The implications of this move are as yet unclear.
Ninth Circuit Rules Against Trump's Diversion of Military Construction Funds to Build his Border Wall
The divided 2-1 decision is the first court of appeals ruling to rule on the legality of a key part of the funding diversion effort.
DC Circuit Rules House of Representatives has Standing to Challenge Trump's Diversion of Funds to Build his Border Wall
The opinion was written by prominent conservative Judge David Sentelle.
Bannon, who says he stands for the little guy, was just charged with stealing over $1 million from donors who thought they were helping to build a border wall.
At the same time, the court punts on whether the House has standing to challenge allegedly unlawful expenditure by Executive Branch.
Yet again, the Chief Justice shows his distaste for preliminary injunctions.
On crime, drugs, immigration, and foreign policy, his 44-year policy record is a cautionary tale of bipartisanship in response to perceived crises.
Is COVID-19 bringing the mythology of America as a nation of immigrants to an end? Q&A with The New York Times' Jia Lynn Yang
Politicians of both major parties are using COVID-19 to advance their pre-existing policy agendas.
The administration also plans to move $2.2 billion originally earmarked for purchasing vehicles, ships, and aircraft to cover wall construction costs.
Trump said mountain climbers couldn't scale his wall. All it takes is a ladder and some rope.
A happy occasion - but also one with lessons that remain urgent today.
Federal Court Rules Trump Cannot Use "Emergency" Declaration to Divert Funds to Build his Border Wall
The decision is the first to address the legality of using the emergency declaration for this purpose. Previous wall cases involved Trump's attempts to redirect other funds.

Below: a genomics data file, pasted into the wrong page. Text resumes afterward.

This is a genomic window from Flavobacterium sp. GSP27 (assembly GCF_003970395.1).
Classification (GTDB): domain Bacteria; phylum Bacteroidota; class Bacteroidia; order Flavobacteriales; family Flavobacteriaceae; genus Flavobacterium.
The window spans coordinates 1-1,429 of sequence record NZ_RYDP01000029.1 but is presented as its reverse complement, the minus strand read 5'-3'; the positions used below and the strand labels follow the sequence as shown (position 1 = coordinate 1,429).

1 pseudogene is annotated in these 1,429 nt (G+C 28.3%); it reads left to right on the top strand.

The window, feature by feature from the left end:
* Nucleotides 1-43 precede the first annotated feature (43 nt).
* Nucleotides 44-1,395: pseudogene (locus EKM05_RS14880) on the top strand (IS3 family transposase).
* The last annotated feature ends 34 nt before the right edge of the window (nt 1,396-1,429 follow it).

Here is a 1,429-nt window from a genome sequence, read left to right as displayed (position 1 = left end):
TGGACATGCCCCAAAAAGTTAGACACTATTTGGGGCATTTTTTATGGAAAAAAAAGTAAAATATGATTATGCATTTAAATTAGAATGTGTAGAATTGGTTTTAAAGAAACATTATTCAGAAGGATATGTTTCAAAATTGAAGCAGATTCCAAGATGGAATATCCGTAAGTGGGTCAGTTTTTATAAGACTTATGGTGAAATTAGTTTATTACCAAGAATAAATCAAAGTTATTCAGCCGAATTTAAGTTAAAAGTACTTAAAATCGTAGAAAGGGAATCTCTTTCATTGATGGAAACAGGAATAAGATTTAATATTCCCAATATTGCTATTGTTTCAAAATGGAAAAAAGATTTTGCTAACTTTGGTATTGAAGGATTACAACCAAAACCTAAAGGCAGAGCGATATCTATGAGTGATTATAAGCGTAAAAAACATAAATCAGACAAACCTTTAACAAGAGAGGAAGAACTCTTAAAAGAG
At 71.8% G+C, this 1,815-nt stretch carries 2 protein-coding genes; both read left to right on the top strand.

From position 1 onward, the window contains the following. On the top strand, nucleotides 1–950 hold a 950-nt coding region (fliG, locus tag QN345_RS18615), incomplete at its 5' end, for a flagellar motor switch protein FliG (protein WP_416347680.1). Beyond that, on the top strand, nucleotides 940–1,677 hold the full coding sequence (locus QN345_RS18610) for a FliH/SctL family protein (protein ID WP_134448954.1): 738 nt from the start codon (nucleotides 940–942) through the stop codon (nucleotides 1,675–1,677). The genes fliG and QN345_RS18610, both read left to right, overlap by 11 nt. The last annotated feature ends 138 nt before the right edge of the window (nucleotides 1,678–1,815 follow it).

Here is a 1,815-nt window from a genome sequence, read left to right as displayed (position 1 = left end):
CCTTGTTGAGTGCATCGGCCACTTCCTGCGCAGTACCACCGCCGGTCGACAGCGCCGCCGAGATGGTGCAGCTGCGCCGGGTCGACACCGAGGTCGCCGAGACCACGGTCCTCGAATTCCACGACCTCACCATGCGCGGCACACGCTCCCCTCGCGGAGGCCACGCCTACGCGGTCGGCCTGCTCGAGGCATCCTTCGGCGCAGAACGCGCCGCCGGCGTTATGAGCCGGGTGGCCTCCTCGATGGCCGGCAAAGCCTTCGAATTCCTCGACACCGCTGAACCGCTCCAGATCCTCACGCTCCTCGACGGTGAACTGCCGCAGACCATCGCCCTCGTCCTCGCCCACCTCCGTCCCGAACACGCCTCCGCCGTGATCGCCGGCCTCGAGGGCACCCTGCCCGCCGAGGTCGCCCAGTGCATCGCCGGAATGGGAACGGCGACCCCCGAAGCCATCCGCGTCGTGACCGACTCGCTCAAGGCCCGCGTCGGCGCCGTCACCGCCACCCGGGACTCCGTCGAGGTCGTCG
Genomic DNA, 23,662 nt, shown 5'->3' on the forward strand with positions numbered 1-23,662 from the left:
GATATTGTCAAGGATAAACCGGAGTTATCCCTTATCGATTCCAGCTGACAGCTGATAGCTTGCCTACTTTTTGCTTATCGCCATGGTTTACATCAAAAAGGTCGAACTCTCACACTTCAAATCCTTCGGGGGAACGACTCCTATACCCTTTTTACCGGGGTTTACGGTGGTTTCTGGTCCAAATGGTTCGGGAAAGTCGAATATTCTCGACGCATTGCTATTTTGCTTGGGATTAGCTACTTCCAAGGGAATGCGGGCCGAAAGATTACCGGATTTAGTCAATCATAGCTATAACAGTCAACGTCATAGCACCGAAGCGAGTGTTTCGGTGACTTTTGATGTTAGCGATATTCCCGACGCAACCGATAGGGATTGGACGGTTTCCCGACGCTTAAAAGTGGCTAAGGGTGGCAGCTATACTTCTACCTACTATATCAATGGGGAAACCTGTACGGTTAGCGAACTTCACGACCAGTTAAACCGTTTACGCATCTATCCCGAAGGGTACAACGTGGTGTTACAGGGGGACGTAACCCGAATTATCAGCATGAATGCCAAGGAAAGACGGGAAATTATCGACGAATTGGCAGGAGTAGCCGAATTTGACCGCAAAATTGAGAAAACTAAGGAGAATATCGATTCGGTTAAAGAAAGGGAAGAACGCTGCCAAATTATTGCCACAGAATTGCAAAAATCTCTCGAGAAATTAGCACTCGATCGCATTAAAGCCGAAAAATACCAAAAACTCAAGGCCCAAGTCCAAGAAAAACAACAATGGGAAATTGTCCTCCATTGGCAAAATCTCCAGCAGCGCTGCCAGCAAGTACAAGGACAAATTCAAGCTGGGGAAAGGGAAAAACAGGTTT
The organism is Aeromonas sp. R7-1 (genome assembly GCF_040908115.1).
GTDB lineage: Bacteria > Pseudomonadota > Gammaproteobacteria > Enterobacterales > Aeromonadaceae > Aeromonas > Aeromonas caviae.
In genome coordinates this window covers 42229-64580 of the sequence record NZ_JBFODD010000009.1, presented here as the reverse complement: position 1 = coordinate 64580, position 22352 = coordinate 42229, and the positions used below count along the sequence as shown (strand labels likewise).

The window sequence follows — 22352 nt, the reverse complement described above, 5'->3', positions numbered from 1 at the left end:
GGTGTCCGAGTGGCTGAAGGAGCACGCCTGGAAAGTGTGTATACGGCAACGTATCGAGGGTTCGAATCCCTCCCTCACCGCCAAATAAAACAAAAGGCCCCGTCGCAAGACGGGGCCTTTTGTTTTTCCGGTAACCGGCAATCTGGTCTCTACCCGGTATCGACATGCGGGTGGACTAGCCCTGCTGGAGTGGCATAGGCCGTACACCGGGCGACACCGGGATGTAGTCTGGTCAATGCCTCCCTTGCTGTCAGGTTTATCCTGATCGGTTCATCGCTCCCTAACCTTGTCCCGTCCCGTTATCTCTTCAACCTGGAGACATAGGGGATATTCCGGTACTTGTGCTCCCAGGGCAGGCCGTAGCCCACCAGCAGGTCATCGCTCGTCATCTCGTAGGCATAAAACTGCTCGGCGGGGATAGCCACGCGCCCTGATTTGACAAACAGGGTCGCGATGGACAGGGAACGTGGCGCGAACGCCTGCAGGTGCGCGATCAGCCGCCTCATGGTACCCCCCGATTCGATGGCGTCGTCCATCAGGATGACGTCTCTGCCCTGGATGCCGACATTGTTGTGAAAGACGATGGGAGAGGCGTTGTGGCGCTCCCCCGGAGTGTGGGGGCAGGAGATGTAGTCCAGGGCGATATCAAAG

Trump Wanted Snipers and Electrified Spikes to Defend Border Moat Full of Alligators and Snakes, Says New Report
Plus: Rudy Giuliani threatens to sue The Swamp, UPS gets approval for delivery drones, and more...
A disturbing picture of a president willfully condoning not only the use of eminent domain to seize private land from Americans for a pet project, but also suggesting—perhaps ordering—his underlings to violate laws in pursuit of that objective.
It's a win for Trump; but only on procedural grounds. The broader legal battle over the wall is far from over.
The ruling upholds a trial court decision holding that the president cannot divert military funds to builds his proposed border wall.
The decisions expand on the same judge's earlier preliminary ruling holding that the president cannot reallocate military funds to build his border wall.
The decision does not reach the merits of President Trump's attempt to divert military funds to build his border wall.
The first court decision on Trump's plan to reallocate federal funds to "build the wall" goes against the administration.
Cosimo Cavallaro tackles a wedge issue.
An interesting proposal for an energy-water corridor along the U.S.-Mexico border that might even pay for itself.
How the overwhelming vote against Trump's position could potentially affect the lawsuits challenging the legality of the declaration.
A clear rebuke of Trump, though mainly a symbolic one
Democrat Senator on Trump's Enthusiasm for Eminent Domain: 'Language You'd Expect Out of Some Autocrat'
"What a betrayal of conservative principles this is," Sen. Michael Bennet says.
It's a problematic sentiment on several levels.
The Kentucky senator's opposition appears to be the critical 51st vote in opposition to the president's executive power grab.
Cramer tells Reason he's not sure which way he'll vote on a resolution to block it.
Libertarian Rep. Justin Amash joined with Democrats to oppose the president's power grab.
"We have to make sure that each branch stays within its own lane and Congress retains its power over the purse."
The strongest legal argument against Trump's attempt to use emergency powers to build the wall is that declaring an emergency does not authorize him to spend money and condemn property for that purpose. But he also lacks grounds to declare an emergency in the first place.
More than 200 Democrats-plus one Republican-co-sponsor a joint resolution against Trump's national emergency declaration.
Easing pot prohibition is doing what the failed war on drugs never could.
Trump has exhibited a "flagrant disregard of fundamental separation of powers principles engrained in the United States Constitution," the suit reads.
A variety of legal experts weigh in on the subject, including me. Most conclude Trump may have the authority to declare an emergency, but not to spend funds and seize property for the wall.
"Exactly what sources and what individuals this money comes from is obscure, and it's obscure because that's the way the federal government wants it."
"But I wanted to do it faster."